rallies, according to the villagers.

All the rallies in Matabeleland South were attended by an average of 10 000
hungry people who scrambled for food during the gatherings. They received
sadza and cooked beef.

Some villagers at Umzingwane said they were given cooking oil, another
scarce commodity, and undisclosed sums of money to entice them to attend the

The country received more than 12 000 tonnes of maize imported from South
Africa in the past two weeks but the situation has remained desperate in
shops where long queues have become the order of the day.

War veterans have taken over the distribution of maize at the Bulawayo depot
of the Grain Marketing Board.

Some of the maize is understood to be distributed at the rallies, while some
is being sent to Zanu PF youth camps throughout the country.

Millers are only receiving a fraction of the consignment.

One of the villagers at Umzingwane, an MDC stronghold, said: “Almost all
these people you see here came for food.
“We were told that we were going to get food and with the hunger that has
gripped the country, no one could resist the temptation of having a proper
meal after going for several days without any solid meal.”

However, because of the large number of people who attended the rally, the
villager was one of the people who did not benefit.

Nine-year-old Themba Ncube, who was part of the hundreds of school pupils
bussed in from a school at Gwanda, said they were told to attend the rally
in order to get food.

Other villagers from the surrounding areas said they had been told that if
they did not attend the rallies they would be punished.

This reporter was barred from getting inside Sezhube Stadium at Umzingwane,
where the President addressed the rally.

A television crew from the United Kingdom-based Channel Four was harassed by
party youths and were only allowed into the stadium after the intervention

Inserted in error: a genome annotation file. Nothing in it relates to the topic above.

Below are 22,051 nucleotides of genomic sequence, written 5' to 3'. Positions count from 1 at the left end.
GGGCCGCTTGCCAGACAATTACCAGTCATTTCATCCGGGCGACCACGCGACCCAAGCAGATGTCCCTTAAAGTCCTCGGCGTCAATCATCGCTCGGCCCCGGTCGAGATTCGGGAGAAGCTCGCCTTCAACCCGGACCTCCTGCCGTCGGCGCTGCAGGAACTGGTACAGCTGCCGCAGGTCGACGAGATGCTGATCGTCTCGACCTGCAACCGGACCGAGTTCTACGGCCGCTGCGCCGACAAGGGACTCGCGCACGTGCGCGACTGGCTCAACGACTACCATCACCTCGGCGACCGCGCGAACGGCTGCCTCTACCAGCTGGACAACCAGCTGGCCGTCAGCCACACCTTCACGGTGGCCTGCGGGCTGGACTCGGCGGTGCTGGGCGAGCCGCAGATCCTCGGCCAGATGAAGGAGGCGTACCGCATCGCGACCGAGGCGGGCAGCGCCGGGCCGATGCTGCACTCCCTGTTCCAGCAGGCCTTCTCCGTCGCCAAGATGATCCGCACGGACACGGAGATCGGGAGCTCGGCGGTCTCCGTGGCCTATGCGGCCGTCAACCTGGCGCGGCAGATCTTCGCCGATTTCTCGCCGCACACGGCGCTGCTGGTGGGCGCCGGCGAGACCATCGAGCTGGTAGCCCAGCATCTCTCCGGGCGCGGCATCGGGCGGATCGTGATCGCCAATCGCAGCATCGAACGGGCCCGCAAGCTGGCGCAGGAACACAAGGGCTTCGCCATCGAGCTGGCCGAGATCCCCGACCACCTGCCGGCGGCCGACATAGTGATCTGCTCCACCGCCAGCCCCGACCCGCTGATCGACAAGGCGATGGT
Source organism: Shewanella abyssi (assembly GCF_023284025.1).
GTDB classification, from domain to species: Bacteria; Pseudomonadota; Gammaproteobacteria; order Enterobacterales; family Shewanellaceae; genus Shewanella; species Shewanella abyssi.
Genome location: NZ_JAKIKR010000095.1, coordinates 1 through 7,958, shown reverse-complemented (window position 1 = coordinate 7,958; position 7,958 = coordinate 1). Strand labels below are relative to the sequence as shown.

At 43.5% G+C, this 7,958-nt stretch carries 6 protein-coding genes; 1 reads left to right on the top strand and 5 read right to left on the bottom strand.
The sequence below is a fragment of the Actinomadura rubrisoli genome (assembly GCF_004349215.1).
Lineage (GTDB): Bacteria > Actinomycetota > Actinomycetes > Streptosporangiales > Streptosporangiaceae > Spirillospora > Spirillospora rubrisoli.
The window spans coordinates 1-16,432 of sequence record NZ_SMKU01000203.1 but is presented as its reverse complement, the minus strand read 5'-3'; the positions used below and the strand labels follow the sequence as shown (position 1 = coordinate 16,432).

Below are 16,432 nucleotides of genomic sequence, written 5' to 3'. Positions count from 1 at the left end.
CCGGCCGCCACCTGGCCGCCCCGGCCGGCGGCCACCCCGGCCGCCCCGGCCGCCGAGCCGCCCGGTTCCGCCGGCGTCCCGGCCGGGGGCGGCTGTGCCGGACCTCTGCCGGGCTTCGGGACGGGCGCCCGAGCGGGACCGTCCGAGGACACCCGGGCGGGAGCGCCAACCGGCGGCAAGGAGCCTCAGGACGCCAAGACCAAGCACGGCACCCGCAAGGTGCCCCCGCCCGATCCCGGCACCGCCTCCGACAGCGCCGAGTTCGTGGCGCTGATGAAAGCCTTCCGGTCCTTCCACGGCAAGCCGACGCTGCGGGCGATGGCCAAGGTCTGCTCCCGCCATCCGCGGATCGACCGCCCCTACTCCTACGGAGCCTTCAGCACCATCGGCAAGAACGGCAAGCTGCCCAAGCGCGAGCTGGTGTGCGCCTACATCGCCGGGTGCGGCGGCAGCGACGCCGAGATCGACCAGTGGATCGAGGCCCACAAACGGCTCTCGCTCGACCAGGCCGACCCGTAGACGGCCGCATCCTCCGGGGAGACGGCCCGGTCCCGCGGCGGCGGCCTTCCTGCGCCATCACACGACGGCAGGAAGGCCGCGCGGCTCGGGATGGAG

of a senior officer from the President’s Office.

Election observers from South Africa were told of the ordeal of the

Mugabe attacked Britain for “trying to recolonise Zimbabwe”. He also spoke
about the Aids scourge and the need for people to be careful.

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Daily News - Leader

African leaders become anti-imperialist when under siege

2/25/02 8:32:16 AM (GMT +2)

By Tajudeen Abdul-Raheem

THE withdrawal of the European Union (EU) observers to the forthcoming
presidential election in Zimbabwe and the imposition of “smart sanctions” on
President Mugabe and his henchmen were both predictable and, therefore, not
surprising. The United States has followed Europe’s lead and imposed smart
sanctions. However, I am quite sure that no African country will impose
sanctions on Zimbabwe’s leadership or break up diplomatic relations at this

The EU actions are merely symbolic and will have no impact on the conduct of
the election at all. It is a very flawed assumption that because European
and American governments, multilateral institutions and non-governmental
organisation (NGO) election tourists are present in a particular country’s
election they can minimise electoral malpractice, publicise them or serve as
the conscience of the world and maybe internationally discredit any results
from a flawed poll.

This assumption has never been borne out by any election in the last few
years that election monitoring has grown into a multi-million dollar
accessory-to-democracy industry.

What did the presence of monitors in Zambia’s recent elections do to stop
Frederick Chiluba and the Movement for Multiparty Democracy from stealing
the election?

Did their discrediting of the poll lead to any government in the region or
internationally imposing sanctions on the new administration? Has any
government refused to recognise it?

Zimbabweans do not need the presence of the EU, United Nations, US,